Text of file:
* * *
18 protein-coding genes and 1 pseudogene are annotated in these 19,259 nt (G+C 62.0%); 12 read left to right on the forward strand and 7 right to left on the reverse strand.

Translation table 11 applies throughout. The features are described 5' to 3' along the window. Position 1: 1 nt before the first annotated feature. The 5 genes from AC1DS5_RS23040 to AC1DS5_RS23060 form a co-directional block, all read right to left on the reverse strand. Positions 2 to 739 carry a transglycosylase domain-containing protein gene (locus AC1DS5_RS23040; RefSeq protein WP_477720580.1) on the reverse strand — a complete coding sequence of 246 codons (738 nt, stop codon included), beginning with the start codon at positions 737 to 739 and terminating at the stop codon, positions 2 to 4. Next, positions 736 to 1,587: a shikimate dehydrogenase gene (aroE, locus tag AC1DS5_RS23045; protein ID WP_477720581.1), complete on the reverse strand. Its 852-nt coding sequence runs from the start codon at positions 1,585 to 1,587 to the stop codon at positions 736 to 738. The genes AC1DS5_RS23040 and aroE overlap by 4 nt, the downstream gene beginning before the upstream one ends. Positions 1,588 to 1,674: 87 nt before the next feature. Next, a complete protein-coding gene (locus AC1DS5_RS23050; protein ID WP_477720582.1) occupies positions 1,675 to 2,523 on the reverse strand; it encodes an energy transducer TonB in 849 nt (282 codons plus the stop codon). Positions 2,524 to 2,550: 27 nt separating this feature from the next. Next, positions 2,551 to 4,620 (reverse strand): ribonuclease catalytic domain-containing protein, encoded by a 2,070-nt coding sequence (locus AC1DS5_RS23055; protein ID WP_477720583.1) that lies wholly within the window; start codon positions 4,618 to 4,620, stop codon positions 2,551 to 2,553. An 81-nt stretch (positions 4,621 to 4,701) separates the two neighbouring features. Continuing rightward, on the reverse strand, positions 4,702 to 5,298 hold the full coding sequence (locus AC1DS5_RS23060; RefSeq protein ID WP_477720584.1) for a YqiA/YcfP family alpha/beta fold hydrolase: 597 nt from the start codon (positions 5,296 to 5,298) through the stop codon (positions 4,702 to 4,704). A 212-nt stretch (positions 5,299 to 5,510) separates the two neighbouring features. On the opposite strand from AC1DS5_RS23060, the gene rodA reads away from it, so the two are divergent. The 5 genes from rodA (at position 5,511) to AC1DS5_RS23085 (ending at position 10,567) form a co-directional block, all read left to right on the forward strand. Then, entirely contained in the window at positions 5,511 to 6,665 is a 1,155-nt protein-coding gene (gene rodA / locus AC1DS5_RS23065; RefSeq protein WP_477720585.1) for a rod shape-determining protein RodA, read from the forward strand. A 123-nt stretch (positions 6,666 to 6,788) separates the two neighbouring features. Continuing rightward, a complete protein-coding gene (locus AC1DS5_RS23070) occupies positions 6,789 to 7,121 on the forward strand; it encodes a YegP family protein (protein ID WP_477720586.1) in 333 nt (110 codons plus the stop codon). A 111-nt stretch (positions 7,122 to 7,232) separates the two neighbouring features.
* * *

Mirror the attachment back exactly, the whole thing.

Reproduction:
18 protein-coding genes and 1 pseudogene are annotated in these 19,259 nt (G+C 62.0%); 12 read left to right on the forward strand and 7 right to left on the reverse strand.

Translation table 11 applies throughout. The features are described 5' to 3' along the window. Position 1: 1 nt before the first annotated feature. The 5 genes from AC1DS5_RS23040 to AC1DS5_RS23060 form a co-directional block, all read right to left on the reverse strand. Positions 2 to 739 carry a transglycosylase domain-containing protein gene (locus AC1DS5_RS23040; RefSeq protein WP_477720580.1) on the reverse strand — a complete coding sequence of 246 codons (738 nt, stop codon included), beginning with the start codon at positions 737 to 739 and terminating at the stop codon, positions 2 to 4. Next, positions 736 to 1,587: a shikimate dehydrogenase gene (aroE, locus tag AC1DS5_RS23045; protein ID WP_477720581.1), complete on the reverse strand. Its 852-nt coding sequence runs from the start codon at positions 1,585 to 1,587 to the stop codon at positions 736 to 738. The genes AC1DS5_RS23040 and aroE overlap by 4 nt, the downstream gene beginning before the upstream one ends. Positions 1,588 to 1,674: 87 nt before the next feature. Next, a complete protein-coding gene (locus AC1DS5_RS23050; protein ID WP_477720582.1) occupies positions 1,675 to 2,523 on the reverse strand; it encodes an energy transducer TonB in 849 nt (282 codons plus the stop codon). Positions 2,524 to 2,550: 27 nt separating this feature from the next. Next, positions 2,551 to 4,620 (reverse strand): ribonuclease catalytic domain-containing protein, encoded by a 2,070-nt coding sequence (locus AC1DS5_RS23055; protein ID WP_477720583.1) that lies wholly within the window; start codon positions 4,618 to 4,620, stop codon positions 2,551 to 2,553. An 81-nt stretch (positions 4,621 to 4,701) separates the two neighbouring features. Continuing rightward, on the reverse strand, positions 4,702 to 5,298 hold the full coding sequence (locus AC1DS5_RS23060; RefSeq protein ID WP_477720584.1) for a YqiA/YcfP family alpha/beta fold hydrolase: 597 nt from the start codon (positions 5,296 to 5,298) through the stop codon (positions 4,702 to 4,704). A 212-nt stretch (positions 5,299 to 5,510) separates the two neighbouring features. On the opposite strand from AC1DS5_RS23060, the gene rodA reads away from it, so the two are divergent. The 5 genes from rodA (at position 5,511) to AC1DS5_RS23085 (ending at position 10,567) form a co-directional block, all read left to right on the forward strand. Then, entirely contained in the window at positions 5,511 to 6,665 is a 1,155-nt protein-coding gene (gene rodA / locus AC1DS5_RS23065; RefSeq protein WP_477720585.1) for a rod shape-determining protein RodA, read from the forward strand. A 123-nt stretch (positions 6,666 to 6,788) separates the two neighbouring features. Continuing rightward, a complete protein-coding gene (locus AC1DS5_RS23070) occupies positions 6,789 to 7,121 on the forward strand; it encodes a YegP family protein (protein ID WP_477720586.1) in 333 nt (110 codons plus the stop codon). A 111-nt stretch (positions 7,122 to 7,232) separates the two neighbouring features.